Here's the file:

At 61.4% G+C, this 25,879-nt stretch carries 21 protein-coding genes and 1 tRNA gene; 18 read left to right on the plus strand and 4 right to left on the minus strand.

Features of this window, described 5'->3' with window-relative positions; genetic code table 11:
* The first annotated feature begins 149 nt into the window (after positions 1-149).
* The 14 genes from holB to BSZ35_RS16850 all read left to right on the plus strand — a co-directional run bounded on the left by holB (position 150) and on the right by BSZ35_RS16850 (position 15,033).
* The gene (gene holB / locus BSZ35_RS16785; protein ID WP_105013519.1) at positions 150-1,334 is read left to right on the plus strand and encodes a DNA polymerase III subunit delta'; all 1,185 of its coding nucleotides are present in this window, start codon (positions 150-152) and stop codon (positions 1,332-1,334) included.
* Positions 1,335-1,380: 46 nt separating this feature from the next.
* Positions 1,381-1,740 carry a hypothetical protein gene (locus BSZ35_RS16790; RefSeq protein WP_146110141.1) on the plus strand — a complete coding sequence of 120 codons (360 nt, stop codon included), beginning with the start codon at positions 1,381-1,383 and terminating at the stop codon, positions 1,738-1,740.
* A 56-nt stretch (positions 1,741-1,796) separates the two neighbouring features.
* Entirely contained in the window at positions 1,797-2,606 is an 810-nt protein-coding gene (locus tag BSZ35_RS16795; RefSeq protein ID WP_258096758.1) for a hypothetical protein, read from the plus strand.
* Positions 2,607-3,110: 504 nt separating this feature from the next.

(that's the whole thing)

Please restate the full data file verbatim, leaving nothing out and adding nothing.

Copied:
At 61.4% G+C, this 25,879-nt stretch carries 21 protein-coding genes and 1 tRNA gene; 18 read left to right on the plus strand and 4 right to left on the minus strand.

Features of this window, described 5'->3' with window-relative positions; genetic code table 11:
* The first annotated feature begins 149 nt into the window (after positions 1-149).
* The 14 genes from holB to BSZ35_RS16850 all read left to right on the plus strand — a co-directional run bounded on the left by holB (position 150) and on the right by BSZ35_RS16850 (position 15,033).
* The gene (gene holB / locus BSZ35_RS16785; protein ID WP_105013519.1) at positions 150-1,334 is read left to right on the plus strand and encodes a DNA polymerase III subunit delta'; all 1,185 of its coding nucleotides are present in this window, start codon (positions 150-152) and stop codon (positions 1,332-1,334) included.
* Positions 1,335-1,380: 46 nt separating this feature from the next.
* Positions 1,381-1,740 carry a hypothetical protein gene (locus BSZ35_RS16790; RefSeq protein WP_146110141.1) on the plus strand — a complete coding sequence of 120 codons (360 nt, stop codon included), beginning with the start codon at positions 1,381-1,383 and terminating at the stop codon, positions 1,738-1,740.
* A 56-nt stretch (positions 1,741-1,796) separates the two neighbouring features.
* Entirely contained in the window at positions 1,797-2,606 is an 810-nt protein-coding gene (locus tag BSZ35_RS16795; RefSeq protein ID WP_258096758.1) for a hypothetical protein, read from the plus strand.
* Positions 2,607-3,110: 504 nt separating this feature from the next.